Morgan, J. S.; Wolff, S. C.; Strom, S. E.; Strom, K. M.

1984-01-01

164

Near-infrared narrow-band imaging of gold/silica nanoshells in tumors  

NASA Astrophysics Data System (ADS)

Gold nanoshells (GNS) are a new class of nanoparticles that can be optically tuned to scatter or absorb light from the near-ultraviolet to near-infrared (NIR) region by varying the core (dielectric silica)/shell (gold) ratio. In addition to spectral tunability, GNS are inert and bioconjugatable, making them potential labels for in vivo imaging and therapy of tumors. We report the use of GNS as exogenous contrast agents for enhanced visualization of tumors using narrow-band imaging (NBI). NBI takes advantage of the strong NIR absorption of GNS to distinguish between blood and nanoshells in the tumor by imaging in narrow wavelength bands in the visible and NIR, respectively. Using tissue-simulating phantoms, we determined the optimum wavelengths to enhance contrast between blood and GNS. We then used the optimum wavelengths for ex vivo imaging of tumors extracted from human colon cancer xenograft bearing mice injected with GNS. Systemically delivered GNS accumulated passively in tumor xenografts by the enhanced permeability and retention (EPR) effect. Ex vivo NBI of tumor xenografts demonstrated heterogeneous distribution of GNS with a clear distinction from the tumor vasculature. The results of this study demonstrate the feasibility of using GNS as contrast agents to visualize tumors using NBI.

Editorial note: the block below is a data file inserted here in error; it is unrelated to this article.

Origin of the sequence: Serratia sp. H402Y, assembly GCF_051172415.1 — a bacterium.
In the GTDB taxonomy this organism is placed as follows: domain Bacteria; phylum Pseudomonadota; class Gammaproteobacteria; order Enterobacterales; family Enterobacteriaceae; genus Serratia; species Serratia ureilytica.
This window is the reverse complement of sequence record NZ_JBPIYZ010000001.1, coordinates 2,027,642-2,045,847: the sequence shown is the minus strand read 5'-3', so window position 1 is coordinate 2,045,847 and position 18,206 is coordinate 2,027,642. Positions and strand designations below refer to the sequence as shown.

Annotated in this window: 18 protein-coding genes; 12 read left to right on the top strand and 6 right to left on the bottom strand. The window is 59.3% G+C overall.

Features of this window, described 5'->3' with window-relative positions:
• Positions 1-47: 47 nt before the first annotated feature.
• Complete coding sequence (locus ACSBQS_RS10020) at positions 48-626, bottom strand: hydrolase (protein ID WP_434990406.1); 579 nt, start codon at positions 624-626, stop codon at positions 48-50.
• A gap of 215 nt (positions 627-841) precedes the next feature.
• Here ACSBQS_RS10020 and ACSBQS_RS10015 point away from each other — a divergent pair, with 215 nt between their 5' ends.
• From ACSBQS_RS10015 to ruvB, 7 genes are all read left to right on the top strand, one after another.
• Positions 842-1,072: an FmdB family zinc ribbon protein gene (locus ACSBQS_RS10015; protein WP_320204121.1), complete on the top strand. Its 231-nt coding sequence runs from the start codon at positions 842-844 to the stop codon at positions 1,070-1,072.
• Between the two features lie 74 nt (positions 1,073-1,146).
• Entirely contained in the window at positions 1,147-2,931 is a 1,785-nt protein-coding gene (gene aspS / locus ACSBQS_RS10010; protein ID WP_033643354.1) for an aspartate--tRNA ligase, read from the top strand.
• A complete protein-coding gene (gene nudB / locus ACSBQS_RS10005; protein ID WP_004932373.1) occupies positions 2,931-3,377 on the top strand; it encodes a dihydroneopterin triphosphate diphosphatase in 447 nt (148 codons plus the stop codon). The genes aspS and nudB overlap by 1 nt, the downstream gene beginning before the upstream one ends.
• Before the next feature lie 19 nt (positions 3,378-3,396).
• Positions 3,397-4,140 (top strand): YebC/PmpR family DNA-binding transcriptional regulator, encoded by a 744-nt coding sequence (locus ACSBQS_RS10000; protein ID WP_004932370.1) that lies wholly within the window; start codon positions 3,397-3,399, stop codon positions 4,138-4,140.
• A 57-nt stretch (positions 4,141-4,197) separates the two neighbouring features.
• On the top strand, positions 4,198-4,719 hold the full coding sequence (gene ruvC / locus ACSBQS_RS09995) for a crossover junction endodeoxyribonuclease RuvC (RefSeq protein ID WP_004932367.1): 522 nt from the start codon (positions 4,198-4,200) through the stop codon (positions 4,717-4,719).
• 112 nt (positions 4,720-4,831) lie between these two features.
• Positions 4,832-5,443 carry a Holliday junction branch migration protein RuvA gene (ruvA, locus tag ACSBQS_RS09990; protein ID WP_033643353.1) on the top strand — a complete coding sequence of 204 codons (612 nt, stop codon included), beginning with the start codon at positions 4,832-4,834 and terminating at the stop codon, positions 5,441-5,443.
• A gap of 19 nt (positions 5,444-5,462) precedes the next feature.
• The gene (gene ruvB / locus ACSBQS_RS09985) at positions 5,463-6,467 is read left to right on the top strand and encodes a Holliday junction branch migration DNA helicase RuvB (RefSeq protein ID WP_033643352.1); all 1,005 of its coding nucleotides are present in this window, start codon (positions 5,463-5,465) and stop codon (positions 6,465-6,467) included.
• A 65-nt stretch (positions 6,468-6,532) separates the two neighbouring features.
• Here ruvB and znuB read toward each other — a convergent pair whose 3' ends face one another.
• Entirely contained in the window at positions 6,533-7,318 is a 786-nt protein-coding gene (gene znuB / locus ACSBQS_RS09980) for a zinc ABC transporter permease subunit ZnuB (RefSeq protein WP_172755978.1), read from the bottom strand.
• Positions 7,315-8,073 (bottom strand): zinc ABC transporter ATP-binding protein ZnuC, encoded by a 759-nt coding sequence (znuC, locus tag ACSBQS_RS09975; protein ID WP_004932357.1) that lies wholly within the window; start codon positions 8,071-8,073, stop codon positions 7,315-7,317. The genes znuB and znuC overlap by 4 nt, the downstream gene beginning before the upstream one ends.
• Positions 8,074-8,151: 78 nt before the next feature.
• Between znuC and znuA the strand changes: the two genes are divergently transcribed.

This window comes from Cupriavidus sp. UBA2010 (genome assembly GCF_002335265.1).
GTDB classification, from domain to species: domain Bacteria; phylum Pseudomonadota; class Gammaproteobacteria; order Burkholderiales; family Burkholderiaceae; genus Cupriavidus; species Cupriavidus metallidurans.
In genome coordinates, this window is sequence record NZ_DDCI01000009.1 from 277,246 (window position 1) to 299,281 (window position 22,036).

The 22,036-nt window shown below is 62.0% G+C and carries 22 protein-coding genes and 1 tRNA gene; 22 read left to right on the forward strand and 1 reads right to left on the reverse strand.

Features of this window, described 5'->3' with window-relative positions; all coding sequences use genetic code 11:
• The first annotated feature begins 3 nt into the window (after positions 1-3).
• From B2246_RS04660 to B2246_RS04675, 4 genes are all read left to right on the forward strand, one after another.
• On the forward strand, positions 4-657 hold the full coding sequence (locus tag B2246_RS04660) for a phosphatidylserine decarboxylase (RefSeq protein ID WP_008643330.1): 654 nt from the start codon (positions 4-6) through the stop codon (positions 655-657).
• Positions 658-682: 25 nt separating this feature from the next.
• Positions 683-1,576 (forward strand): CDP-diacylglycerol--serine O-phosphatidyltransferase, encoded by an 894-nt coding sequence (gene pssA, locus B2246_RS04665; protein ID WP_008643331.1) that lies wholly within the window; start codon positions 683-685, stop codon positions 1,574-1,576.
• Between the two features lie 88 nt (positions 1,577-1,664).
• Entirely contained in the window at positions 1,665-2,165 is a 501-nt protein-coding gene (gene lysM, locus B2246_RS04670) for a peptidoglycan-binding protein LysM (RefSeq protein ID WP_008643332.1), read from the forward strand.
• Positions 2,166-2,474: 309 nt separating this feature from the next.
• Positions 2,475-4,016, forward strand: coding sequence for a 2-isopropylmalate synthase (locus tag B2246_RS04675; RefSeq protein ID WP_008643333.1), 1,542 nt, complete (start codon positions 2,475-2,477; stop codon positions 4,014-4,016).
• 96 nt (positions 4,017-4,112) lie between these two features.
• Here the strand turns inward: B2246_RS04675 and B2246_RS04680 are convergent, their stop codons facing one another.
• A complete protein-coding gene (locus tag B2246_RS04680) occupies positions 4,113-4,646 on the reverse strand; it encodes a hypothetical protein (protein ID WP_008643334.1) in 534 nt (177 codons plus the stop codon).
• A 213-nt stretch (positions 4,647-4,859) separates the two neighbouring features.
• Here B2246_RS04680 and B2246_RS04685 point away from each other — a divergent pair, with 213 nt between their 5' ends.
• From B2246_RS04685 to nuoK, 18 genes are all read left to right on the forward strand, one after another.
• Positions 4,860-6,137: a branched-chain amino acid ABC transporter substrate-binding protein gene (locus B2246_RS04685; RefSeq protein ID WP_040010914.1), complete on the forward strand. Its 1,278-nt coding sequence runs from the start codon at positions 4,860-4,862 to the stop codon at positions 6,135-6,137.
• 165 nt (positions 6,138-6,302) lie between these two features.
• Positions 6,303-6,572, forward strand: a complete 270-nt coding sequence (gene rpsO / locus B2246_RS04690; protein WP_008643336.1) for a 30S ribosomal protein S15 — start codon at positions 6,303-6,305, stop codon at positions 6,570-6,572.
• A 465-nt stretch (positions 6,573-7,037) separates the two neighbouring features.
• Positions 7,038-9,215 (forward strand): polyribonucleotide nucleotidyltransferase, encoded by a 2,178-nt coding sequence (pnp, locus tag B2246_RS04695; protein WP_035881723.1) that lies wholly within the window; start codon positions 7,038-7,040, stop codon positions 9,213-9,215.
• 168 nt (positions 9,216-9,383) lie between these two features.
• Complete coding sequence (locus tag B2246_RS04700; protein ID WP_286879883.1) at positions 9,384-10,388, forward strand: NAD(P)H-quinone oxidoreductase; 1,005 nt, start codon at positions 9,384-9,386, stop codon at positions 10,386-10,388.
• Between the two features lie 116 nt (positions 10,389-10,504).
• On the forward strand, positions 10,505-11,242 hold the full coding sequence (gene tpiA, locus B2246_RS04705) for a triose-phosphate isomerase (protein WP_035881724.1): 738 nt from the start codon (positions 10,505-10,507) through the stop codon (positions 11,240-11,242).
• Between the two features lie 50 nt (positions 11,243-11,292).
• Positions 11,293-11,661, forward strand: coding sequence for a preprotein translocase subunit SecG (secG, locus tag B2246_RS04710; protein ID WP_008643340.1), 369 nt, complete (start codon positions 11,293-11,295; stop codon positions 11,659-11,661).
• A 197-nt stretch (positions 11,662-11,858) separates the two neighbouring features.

Puvanakrishnan, Priyaveena; Park, Jaesook; Diagaradjane, Parmeswaran; Schwartz, Jon A.; Coleman, Chris L.; Gill-Sharp, Kelly L.; Sang, Kristina L.; Payne, J. Donald; Krishnan, Sunil; Tunnell, James W.

2009-03-01

165

Near-infrared narrow-band imaging of gold/silica nanoshells in tumors  

PubMed Central

Gold nanoshells (GNS) are a new class of nanoparticles that can be optically tuned to scatter or absorb light from the near-ultraviolet to near-infrared (NIR) region by varying the core (dielectric silica)?shell (gold) ratio. In addition to spectral tunability, GNS are inert and bioconjugatable, making them potential labels for in vivo imaging and therapy of tumors. We report the use of GNS as exogenous contrast agents for enhanced visualization of tumors using narrow-band imaging (NBI). NBI takes advantage of the strong NIR absorption of GNS to distinguish between blood and nanoshells in the tumor by imaging in narrow wavelength bands in the visible and NIR, respectively. Using tissue-simulating phantoms, we determined the optimum wavelengths to enhance contrast between blood and GNS. We then used the optimum wavelengths for ex vivo imaging of tumors extracted from human colon cancer xenograft bearing mice injected with GNS. Systemically delivered GNS accumulated passively in tumor xenografts by the enhanced permeability and retention (EPR) effect. Ex vivo NBI of tumor xenografts demonstrated heterogeneous distribution of GNS with a clear distinction from the tumor vasculature. The results of this study demonstrate the feasibility of using GNS as contrast agents to visualize tumors using NBI.